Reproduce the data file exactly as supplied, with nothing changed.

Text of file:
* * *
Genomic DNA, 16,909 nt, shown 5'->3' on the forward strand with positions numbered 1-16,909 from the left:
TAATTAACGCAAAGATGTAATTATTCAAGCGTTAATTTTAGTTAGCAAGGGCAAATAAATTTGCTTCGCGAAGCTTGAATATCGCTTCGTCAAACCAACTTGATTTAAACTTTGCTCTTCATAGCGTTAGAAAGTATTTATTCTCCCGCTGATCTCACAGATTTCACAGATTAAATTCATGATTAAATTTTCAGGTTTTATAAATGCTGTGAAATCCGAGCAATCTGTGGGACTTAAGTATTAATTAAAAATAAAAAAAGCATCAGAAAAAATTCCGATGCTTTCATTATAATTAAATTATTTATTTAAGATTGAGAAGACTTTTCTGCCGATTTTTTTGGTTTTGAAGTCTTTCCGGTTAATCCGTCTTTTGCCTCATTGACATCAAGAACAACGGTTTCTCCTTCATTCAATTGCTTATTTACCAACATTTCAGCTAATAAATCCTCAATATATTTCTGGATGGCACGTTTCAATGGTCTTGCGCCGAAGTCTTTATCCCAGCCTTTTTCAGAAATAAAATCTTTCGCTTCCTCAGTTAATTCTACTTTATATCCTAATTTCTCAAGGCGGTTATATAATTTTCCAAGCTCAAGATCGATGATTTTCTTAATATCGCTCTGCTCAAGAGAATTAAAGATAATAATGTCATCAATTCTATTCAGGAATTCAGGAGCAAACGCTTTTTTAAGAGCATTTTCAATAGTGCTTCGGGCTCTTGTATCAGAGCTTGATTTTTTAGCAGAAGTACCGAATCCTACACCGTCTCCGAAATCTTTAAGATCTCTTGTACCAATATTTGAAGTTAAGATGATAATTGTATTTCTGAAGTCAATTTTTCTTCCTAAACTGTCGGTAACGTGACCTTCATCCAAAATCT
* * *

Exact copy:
Genomic DNA, 16,909 nt, shown 5'->3' on the forward strand with positions numbered 1-16,909 from the left:
TAATTAACGCAAAGATGTAATTATTCAAGCGTTAATTTTAGTTAGCAAGGGCAAATAAATTTGCTTCGCGAAGCTTGAATATCGCTTCGTCAAACCAACTTGATTTAAACTTTGCTCTTCATAGCGTTAGAAAGTATTTATTCTCCCGCTGATCTCACAGATTTCACAGATTAAATTCATGATTAAATTTTCAGGTTTTATAAATGCTGTGAAATCCGAGCAATCTGTGGGACTTAAGTATTAATTAAAAATAAAAAAAGCATCAGAAAAAATTCCGATGCTTTCATTATAATTAAATTATTTATTTAAGATTGAGAAGACTTTTCTGCCGATTTTTTTGGTTTTGAAGTCTTTCCGGTTAATCCGTCTTTTGCCTCATTGACATCAAGAACAACGGTTTCTCCTTCATTCAATTGCTTATTTACCAACATTTCAGCTAATAAATCCTCAATATATTTCTGGATGGCACGTTTCAATGGTCTTGCGCCGAAGTCTTTATCCCAGCCTTTTTCAGAAATAAAATCTTTCGCTTCCTCAGTTAATTCTACTTTATATCCTAATTTCTCAAGGCGGTTATATAATTTTCCAAGCTCAAGATCGATGATTTTCTTAATATCGCTCTGCTCAAGAGAATTAAAGATAATAATGTCATCAATTCTATTCAGGAATTCAGGAGCAAACGCTTTTTTAAGAGCATTTTCAATAGTGCTTCGGGCTCTTGTATCAGAGCTTGATTTTTTAGCAGAAGTACCGAATCCTACACCGTCTCCGAAATCTTTAAGATCTCTTGTACCAATATTTGAAGTTAAGATGATAATTGTATTTCTGAAGTCAATTTTTCTTCCTAAACTGTCGGTAACGTGACCTTCATCCAAAATCT